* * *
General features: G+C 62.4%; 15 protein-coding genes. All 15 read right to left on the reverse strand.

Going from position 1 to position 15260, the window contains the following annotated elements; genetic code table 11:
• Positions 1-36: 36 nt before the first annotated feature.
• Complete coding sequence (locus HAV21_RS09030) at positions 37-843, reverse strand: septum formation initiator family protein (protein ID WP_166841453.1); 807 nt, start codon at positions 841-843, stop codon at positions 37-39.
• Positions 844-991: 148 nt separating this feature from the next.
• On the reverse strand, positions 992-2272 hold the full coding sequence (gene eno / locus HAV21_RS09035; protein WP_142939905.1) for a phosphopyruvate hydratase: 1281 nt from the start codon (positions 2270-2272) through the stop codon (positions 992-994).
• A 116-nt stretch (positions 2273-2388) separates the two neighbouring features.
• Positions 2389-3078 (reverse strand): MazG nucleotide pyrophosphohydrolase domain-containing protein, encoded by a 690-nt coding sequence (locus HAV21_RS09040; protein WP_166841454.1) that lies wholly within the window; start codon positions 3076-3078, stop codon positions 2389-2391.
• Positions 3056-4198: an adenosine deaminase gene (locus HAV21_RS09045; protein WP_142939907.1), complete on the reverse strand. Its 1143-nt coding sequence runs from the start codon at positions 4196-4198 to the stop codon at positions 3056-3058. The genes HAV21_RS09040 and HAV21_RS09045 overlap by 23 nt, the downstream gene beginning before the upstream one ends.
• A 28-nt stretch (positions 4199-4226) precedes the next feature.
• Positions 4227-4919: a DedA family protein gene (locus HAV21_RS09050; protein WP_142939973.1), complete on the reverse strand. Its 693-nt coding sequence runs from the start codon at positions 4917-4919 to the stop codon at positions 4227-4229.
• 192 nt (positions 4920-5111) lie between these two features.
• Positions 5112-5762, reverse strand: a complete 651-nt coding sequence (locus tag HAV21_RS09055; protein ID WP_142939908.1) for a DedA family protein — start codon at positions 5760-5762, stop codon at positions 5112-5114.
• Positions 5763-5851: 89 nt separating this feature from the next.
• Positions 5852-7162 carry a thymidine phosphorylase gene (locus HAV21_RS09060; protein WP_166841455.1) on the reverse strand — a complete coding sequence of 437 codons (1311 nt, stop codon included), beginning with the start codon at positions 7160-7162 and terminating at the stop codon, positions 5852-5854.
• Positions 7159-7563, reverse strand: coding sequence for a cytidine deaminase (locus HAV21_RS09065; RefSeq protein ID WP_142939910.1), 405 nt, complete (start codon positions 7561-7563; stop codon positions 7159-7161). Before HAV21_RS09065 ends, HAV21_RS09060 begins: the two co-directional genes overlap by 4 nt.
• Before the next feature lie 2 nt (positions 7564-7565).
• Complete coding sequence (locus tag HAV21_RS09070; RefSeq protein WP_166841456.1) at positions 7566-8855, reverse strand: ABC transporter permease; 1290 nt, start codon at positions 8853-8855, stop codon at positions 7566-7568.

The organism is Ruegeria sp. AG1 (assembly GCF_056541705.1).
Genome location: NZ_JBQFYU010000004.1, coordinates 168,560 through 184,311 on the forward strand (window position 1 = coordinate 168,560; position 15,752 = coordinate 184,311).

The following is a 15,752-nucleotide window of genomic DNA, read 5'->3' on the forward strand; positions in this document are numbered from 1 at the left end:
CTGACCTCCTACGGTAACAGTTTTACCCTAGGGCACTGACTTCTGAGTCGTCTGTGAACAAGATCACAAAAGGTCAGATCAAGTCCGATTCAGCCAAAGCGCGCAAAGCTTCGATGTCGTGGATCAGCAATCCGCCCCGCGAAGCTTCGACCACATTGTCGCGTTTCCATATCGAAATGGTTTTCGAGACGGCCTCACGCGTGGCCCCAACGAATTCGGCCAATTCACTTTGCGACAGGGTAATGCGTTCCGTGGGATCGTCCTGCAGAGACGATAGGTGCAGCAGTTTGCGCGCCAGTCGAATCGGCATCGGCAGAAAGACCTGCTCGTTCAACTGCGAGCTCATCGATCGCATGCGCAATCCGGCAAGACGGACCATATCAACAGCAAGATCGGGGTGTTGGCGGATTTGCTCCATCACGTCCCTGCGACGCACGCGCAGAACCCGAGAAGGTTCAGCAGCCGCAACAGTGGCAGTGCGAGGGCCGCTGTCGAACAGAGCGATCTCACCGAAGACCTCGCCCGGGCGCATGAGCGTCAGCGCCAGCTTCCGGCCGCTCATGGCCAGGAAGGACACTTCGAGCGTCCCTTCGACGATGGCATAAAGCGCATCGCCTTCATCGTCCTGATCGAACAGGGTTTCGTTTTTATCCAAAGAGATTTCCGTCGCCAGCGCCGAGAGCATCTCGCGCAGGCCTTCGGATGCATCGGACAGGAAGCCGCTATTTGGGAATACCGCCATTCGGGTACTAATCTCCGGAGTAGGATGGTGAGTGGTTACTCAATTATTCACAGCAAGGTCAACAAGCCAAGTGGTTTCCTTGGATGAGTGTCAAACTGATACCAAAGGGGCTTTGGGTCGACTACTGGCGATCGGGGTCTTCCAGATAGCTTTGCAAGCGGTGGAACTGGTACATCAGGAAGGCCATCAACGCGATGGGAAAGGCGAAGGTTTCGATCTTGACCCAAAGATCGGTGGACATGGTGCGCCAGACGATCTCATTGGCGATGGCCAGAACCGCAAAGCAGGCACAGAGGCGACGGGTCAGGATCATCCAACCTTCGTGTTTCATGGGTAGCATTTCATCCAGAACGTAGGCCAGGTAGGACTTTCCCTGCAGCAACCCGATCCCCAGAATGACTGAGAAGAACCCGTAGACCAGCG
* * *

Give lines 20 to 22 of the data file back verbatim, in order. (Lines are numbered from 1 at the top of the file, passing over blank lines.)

Genome location: NZ_JBQFYU010000004.1, coordinates 168,560 through 184,311 on the forward strand (window position 1 = coordinate 168,560; position 15,752 = coordinate 184,311).

The following is a 15,752-nucleotide window of genomic DNA, read 5'->3' on the forward strand; positions in this document are numbered from 1 at the left end:
CTGACCTCCTACGGTAACAGTTTTACCCTAGGGCACTGACTTCTGAGTCGTCTGTGAACAAGATCACAAAAGGTCAGATCAAGTCCGATTCAGCCAAAGCGCGCAAAGCTTCGATGTCGTGGATCAGCAATCCGCCCCGCGAAGCTTCGACCACATTGTCGCGTTTCCATATCGAAATGGTTTTCGAGACGGCCTCACGCGTGGCCCCAACGAATTCGGCCAATTCACTTTGCGACAGGGTAATGCGTTCCGTGGGATCGTCCTGCAGAGACGATAGGTGCAGCAGTTTGCGCGCCAGTCGAATCGGCATCGGCAGAAAGACCTGCTCGTTCAACTGCGAGCTCATCGATCGCATGCGCAATCCGGCAAGACGGACCATATCAACAGCAAGATCGGGGTGTTGGCGGATTTGCTCCATCACGTCCCTGCGACGCACGCGCAGAACCCGAGAAGGTTCAGCAGCCGCAACAGTGGCAGTGCGAGGGCCGCTGTCGAACAGAGCGATCTCACCGAAGACCTCGCCCGGGCGCATGAGCGTCAGCGCCAGCTTCCGGCCGCTCATGGCCAGGAAGGACACTTCGAGCGTCCCTTCGACGATGGCATAAAGCGCATCGCCTTCATCGTCCTGATCGAACAGGGTTTCGTTTTTATCCAAAGAGATTTCCGTCGCCAGCGCCGAGAGCATCTCGCGCAGGCCTTCGGATGCATCGGACAGGAAGCCGCTATTTGGGAATACCGCCATTCGGGTACTAATCTCCGGAGTAGGATGGTGAGTGGTTACTCAATTATTCACAGCAAGGTCAACAAGCCAAGTGGTTTCCTTGGATGAGTGTCAAACTGATACCAAAGGGGCTTTGGGTCGACTACTGGCGATCGGGGTCTTCCAGATAGCTTTGCAAGCGGTGGAACTGGTACATCAGGAAGGCCATCAACGCGATGGGAAAGGCGAAGGTTTCGATCTTGACCCAAAGATCGGTGGACATGGTGCGCCAGACGATCTCATTGGCGATGGCCAGAACCGCAAAGCAGGCACAGAGGCGACGGGTCAGGATCATCCAACCTTCGTGTTTCATGGGTAGCATTTCATCCAGAACGTAGGCCAGGTAGGACTTTCCCTGCAGCAACCCGATCCCCAGAATGACTGAGAAGAACCCGTAGACCAGCG